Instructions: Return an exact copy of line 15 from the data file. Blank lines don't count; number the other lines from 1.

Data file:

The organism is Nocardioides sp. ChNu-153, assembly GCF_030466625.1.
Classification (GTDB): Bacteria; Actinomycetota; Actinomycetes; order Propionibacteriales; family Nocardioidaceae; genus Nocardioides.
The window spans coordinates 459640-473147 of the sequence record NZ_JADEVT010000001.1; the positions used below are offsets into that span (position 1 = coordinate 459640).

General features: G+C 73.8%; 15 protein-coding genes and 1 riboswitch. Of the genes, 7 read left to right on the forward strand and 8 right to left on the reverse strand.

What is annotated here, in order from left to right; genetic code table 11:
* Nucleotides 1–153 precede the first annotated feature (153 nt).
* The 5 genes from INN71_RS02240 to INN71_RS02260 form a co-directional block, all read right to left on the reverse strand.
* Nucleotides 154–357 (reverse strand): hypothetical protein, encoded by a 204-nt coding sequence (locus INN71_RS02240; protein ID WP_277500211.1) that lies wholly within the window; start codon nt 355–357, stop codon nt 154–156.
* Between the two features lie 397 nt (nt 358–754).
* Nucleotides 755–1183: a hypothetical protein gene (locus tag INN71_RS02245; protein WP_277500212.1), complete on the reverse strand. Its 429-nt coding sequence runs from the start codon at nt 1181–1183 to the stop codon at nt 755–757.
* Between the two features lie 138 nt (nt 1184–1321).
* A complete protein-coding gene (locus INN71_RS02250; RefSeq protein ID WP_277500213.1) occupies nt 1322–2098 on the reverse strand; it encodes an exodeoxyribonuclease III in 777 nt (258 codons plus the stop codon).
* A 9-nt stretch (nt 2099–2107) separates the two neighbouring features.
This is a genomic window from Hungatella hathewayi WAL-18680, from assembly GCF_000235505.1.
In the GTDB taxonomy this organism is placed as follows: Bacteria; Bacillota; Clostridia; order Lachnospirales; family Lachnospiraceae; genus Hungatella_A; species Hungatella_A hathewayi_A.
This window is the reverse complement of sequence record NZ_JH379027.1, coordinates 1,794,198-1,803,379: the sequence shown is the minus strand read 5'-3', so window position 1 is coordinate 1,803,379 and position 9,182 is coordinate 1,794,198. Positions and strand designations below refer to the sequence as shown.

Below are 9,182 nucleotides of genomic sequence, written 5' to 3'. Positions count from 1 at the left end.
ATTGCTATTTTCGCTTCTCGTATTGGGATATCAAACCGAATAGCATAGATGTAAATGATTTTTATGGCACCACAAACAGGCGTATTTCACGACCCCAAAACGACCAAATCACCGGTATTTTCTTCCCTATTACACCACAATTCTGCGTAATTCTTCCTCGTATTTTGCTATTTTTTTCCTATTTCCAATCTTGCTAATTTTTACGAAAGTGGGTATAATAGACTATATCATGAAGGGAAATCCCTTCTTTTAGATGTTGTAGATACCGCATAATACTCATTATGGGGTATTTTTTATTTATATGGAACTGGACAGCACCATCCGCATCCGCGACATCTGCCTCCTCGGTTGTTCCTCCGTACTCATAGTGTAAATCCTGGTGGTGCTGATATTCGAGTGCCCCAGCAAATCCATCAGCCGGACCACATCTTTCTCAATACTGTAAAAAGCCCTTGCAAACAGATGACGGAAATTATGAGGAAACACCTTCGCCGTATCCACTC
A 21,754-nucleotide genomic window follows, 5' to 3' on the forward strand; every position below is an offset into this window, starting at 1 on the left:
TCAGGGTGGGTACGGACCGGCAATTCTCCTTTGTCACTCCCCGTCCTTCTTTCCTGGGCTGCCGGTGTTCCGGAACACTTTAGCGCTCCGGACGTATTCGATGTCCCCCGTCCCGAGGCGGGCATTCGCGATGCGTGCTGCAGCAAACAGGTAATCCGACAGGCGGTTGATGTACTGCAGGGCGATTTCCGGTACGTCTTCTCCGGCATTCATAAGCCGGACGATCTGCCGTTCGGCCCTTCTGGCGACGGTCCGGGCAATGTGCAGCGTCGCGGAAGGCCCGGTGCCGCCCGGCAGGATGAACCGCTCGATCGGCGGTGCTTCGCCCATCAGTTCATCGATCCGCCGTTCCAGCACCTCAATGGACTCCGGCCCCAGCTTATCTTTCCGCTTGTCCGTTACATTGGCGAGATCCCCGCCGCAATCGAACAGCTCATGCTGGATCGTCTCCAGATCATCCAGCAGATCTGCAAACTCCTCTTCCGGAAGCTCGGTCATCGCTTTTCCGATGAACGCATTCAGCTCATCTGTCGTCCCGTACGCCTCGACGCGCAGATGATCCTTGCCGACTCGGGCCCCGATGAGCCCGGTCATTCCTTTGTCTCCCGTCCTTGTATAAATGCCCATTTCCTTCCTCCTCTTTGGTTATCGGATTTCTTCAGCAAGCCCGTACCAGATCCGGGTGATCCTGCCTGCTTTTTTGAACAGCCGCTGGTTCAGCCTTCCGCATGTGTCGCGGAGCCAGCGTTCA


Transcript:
In the GTDB taxonomy this organism is placed as follows: Bacteria; Bacillota; Clostridia; order Lachnospirales; family Lachnospiraceae; genus Hungatella_A; species Hungatella_A hathewayi_A.